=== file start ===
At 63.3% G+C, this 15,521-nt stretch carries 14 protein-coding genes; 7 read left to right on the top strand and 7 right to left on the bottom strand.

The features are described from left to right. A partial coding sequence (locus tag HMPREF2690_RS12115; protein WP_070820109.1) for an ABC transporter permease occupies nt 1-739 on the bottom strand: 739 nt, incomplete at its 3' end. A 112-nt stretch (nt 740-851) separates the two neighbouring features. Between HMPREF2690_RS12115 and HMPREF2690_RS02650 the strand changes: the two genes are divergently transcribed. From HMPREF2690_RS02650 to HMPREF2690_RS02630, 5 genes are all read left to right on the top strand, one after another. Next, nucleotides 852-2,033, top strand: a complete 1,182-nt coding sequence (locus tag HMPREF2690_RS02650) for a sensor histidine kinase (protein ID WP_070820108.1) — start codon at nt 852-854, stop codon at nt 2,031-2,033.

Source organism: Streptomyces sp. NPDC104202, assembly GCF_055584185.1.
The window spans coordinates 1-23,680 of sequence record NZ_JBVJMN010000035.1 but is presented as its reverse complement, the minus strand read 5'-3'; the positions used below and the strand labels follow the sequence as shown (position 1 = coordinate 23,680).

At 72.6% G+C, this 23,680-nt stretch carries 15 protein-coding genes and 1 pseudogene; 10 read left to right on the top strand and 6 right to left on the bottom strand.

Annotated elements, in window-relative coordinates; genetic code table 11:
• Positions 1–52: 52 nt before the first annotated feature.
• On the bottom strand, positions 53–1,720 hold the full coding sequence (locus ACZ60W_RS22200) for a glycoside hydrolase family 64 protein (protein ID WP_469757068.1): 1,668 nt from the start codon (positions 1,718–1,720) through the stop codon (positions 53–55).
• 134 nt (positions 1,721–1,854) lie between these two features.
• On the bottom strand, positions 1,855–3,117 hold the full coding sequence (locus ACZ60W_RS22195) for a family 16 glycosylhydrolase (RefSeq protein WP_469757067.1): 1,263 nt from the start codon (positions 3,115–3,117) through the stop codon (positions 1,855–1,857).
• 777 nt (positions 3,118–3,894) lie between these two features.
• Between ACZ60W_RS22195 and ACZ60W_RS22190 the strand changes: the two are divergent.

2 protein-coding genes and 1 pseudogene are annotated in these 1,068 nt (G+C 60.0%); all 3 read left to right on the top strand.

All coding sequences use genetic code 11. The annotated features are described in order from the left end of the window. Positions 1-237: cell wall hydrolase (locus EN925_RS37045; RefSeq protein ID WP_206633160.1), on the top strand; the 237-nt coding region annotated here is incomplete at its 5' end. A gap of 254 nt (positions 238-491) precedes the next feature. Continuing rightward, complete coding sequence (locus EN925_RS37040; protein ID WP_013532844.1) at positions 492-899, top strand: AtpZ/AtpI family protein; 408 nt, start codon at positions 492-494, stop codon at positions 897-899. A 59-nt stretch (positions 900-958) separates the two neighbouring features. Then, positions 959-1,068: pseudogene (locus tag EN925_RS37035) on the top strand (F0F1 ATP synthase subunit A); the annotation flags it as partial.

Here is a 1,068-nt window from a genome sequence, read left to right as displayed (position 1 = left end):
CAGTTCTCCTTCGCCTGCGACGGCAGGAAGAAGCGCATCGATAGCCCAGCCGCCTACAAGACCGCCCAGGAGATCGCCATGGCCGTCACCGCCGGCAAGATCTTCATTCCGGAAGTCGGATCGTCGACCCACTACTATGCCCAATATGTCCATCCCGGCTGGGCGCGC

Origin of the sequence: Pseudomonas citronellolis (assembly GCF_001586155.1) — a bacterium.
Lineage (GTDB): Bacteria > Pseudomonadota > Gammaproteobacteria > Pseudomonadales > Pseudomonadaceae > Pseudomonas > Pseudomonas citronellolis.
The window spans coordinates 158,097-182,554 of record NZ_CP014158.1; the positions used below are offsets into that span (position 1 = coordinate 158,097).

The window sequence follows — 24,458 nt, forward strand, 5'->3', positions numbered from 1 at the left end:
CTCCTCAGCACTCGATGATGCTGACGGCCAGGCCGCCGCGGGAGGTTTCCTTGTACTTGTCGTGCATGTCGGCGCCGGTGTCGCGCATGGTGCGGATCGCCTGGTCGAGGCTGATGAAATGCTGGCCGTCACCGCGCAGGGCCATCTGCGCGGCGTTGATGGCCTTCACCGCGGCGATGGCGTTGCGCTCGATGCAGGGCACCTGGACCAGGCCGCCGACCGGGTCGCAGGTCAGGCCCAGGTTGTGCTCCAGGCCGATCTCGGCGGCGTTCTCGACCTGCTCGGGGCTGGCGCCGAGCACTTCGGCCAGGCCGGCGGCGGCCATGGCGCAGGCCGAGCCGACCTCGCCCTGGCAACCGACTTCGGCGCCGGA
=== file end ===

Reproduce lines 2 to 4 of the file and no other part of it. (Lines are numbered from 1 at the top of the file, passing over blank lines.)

The features are described from left to right. A partial coding sequence (locus tag HMPREF2690_RS12115; protein WP_070820109.1) for an ABC transporter permease occupies nt 1-739 on the bottom strand: 739 nt, incomplete at its 3' end. A 112-nt stretch (nt 740-851) separates the two neighbouring features. Between HMPREF2690_RS12115 and HMPREF2690_RS02650 the strand changes: the two genes are divergently transcribed. From HMPREF2690_RS02650 to HMPREF2690_RS02630, 5 genes are all read left to right on the top strand, one after another. Next, nucleotides 852-2,033, top strand: a complete 1,182-nt coding sequence (locus tag HMPREF2690_RS02650) for a sensor histidine kinase (protein ID WP_070820108.1) — start codon at nt 852-854, stop codon at nt 2,031-2,033.

Source organism: Streptomyces sp. NPDC104202, assembly GCF_055584185.1.
The window spans coordinates 1-23,680 of sequence record NZ_JBVJMN010000035.1 but is presented as its reverse complement, the minus strand read 5'-3'; the positions used below and the strand labels follow the sequence as shown (position 1 = coordinate 23,680).